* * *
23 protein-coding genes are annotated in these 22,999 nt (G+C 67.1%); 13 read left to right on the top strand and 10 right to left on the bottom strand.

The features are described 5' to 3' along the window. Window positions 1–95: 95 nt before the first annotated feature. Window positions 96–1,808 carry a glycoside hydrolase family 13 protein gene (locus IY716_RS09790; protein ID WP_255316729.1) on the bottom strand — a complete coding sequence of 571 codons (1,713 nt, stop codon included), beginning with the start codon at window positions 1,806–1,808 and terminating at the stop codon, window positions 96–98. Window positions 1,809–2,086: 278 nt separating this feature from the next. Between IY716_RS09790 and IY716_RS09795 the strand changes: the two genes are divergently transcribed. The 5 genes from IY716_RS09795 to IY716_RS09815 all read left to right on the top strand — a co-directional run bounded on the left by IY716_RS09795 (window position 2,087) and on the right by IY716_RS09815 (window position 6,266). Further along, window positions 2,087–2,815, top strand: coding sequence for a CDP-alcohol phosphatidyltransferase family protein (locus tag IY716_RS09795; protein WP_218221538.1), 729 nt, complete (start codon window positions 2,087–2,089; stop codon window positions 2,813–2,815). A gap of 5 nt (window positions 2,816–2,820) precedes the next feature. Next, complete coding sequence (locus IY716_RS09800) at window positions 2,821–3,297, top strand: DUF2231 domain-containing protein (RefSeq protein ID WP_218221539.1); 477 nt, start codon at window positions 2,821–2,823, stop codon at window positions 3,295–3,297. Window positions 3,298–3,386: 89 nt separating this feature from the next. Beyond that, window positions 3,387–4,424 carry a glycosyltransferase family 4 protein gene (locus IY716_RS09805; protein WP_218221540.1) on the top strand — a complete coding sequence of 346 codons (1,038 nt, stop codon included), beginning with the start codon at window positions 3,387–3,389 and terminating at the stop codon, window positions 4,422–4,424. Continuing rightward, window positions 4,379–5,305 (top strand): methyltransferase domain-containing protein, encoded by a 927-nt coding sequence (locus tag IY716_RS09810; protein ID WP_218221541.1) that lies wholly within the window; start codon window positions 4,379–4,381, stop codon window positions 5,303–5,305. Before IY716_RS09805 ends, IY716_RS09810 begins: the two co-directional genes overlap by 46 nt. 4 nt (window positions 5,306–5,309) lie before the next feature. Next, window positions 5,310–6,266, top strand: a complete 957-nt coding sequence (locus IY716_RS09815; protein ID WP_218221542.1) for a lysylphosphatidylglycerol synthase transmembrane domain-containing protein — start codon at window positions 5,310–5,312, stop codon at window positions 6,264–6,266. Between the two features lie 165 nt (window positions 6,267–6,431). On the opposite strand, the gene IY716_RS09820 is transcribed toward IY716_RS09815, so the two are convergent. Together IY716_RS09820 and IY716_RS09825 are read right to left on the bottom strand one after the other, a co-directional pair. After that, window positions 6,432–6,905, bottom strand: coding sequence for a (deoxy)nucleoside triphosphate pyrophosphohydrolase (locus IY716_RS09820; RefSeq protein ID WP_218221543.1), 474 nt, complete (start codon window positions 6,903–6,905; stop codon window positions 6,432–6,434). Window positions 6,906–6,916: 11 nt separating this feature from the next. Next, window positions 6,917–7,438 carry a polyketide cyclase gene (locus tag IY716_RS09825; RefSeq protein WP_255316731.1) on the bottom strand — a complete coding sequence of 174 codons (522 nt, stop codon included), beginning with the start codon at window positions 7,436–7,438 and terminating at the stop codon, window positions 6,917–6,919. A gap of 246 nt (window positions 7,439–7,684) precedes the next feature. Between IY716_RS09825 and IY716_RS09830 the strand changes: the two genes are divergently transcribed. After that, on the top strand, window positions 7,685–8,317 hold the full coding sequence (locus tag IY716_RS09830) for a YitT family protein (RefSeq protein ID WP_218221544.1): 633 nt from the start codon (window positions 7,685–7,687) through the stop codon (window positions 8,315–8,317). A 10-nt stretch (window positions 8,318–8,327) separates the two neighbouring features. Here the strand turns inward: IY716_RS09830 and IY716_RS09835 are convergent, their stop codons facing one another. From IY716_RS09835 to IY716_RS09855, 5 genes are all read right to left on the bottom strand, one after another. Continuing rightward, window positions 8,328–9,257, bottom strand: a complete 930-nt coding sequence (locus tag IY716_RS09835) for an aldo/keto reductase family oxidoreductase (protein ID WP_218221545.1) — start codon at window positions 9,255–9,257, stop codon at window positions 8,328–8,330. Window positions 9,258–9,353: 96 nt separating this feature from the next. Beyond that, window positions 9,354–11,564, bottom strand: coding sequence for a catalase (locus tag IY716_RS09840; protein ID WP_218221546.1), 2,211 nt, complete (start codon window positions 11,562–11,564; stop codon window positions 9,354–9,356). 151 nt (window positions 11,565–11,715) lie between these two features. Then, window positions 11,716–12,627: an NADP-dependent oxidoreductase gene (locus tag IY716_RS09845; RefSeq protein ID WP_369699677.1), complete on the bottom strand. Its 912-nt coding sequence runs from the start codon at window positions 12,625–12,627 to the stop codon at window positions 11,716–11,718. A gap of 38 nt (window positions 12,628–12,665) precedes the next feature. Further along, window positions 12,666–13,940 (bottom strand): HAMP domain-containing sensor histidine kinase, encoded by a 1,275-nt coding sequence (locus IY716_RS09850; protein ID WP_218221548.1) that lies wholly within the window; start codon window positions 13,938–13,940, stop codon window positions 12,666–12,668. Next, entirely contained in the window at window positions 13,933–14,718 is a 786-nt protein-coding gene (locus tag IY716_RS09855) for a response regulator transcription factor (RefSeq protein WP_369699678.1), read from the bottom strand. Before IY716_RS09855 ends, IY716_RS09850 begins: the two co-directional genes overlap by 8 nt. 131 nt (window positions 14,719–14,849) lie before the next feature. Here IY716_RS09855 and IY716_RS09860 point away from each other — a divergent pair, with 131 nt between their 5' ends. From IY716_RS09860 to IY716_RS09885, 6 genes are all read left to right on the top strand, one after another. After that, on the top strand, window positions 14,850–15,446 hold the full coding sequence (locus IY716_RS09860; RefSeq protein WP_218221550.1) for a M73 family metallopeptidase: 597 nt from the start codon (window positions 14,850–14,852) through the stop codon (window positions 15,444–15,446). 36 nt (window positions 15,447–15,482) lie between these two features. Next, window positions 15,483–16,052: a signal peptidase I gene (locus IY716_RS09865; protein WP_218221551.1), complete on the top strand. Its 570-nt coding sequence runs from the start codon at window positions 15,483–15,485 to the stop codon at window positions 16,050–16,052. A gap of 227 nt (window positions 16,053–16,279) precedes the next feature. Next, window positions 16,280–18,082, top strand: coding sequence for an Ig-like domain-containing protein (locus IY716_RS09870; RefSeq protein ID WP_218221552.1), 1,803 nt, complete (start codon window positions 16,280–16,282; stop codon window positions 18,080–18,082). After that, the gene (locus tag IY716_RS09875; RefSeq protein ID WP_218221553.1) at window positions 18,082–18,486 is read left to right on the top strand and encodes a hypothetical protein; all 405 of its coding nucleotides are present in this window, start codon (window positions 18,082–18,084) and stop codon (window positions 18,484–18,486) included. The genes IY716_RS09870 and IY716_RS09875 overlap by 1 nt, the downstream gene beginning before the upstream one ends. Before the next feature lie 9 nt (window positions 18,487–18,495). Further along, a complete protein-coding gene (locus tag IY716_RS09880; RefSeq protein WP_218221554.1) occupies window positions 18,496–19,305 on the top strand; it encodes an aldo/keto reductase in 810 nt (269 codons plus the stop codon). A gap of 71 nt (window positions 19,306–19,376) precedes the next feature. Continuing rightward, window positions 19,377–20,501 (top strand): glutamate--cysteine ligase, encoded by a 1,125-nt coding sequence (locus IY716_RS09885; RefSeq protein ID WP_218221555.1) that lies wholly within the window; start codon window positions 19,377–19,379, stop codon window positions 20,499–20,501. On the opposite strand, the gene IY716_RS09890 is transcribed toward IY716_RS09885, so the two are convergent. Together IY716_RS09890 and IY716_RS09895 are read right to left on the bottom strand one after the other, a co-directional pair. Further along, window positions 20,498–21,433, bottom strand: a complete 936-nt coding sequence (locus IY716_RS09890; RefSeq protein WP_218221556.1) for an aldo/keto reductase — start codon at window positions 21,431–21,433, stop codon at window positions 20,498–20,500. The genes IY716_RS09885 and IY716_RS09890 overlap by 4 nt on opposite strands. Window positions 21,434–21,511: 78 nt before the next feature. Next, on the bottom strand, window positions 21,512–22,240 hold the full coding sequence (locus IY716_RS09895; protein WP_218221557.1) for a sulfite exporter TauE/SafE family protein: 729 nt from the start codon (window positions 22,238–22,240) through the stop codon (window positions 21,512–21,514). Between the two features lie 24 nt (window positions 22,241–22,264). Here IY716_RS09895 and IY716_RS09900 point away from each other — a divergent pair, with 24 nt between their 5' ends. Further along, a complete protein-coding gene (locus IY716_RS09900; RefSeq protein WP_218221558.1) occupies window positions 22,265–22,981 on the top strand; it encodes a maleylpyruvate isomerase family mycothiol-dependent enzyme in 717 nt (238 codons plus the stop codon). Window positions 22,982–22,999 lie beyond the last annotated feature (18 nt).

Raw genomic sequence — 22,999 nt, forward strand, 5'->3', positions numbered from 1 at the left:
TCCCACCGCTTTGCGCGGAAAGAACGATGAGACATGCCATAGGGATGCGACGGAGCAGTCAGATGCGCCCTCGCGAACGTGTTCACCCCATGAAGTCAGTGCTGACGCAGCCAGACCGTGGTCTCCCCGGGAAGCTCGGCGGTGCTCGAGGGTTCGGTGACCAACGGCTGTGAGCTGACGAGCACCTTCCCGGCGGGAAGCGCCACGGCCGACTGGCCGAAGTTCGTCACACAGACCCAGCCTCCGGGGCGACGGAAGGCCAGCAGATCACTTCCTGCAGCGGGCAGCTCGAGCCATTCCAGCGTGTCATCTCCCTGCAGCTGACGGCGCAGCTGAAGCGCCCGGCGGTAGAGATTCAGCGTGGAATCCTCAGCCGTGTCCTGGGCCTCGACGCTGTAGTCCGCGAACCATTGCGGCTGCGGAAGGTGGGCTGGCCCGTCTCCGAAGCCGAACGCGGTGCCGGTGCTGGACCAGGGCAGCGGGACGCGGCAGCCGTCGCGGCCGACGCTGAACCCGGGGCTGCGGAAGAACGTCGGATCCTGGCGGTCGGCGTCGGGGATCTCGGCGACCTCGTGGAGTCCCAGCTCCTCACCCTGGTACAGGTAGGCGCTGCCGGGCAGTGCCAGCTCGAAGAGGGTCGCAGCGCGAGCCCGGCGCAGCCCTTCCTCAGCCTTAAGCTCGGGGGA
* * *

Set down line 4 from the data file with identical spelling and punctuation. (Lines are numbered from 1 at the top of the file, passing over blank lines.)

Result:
TCCCACCGCTTTGCGCGGAAAGAACGATGAGACATGCCATAGGGATGCGACGGAGCAGTCAGATGCGCCCTCGCGAACGTGTTCACCCCATGAAGTCAGTGCTGACGCAGCCAGACCGTGGTCTCCCCGGGAAGCTCGGCGGTGCTCGAGGGTTCGGTGACCAACGGCTGTGAGCTGACGAGCACCTTCCCGGCGGGAAGCGCCACGGCCGACTGGCCGAAGTTCGTCACACAGACCCAGCCTCCGGGGCGACGGAAGGCCAGCAGATCACTTCCTGCAGCGGGCAGCTCGAGCCATTCCAGCGTGTCATCTCCCTGCAGCTGACGGCGCAGCTGAAGCGCCCGGCGGTAGAGATTCAGCGTGGAATCCTCAGCCGTGTCCTGGGCCTCGACGCTGTAGTCCGCGAACCATTGCGGCTGCGGAAGGTGGGCTGGCCCGTCTCCGAAGCCGAACGCGGTGCCGGTGCTGGACCAGGGCAGCGGGACGCGGCAGCCGTCGCGGCCGACGCTGAACCCGGGGCTGCGGAAGAACGTCGGATCCTGGCGGTCGGCGTCGGGGATCTCGGCGACCTCGTGGAGTCCCAGCTCCTCACCCTGGTACAGGTAGGCGCTGCCGGGCAGTGCCAGCTCGAAGAGGGTCGCAGCGCGAGCCCGGCGCAGCCCTTCCTCAGCCTTAAGCTCGGGGGA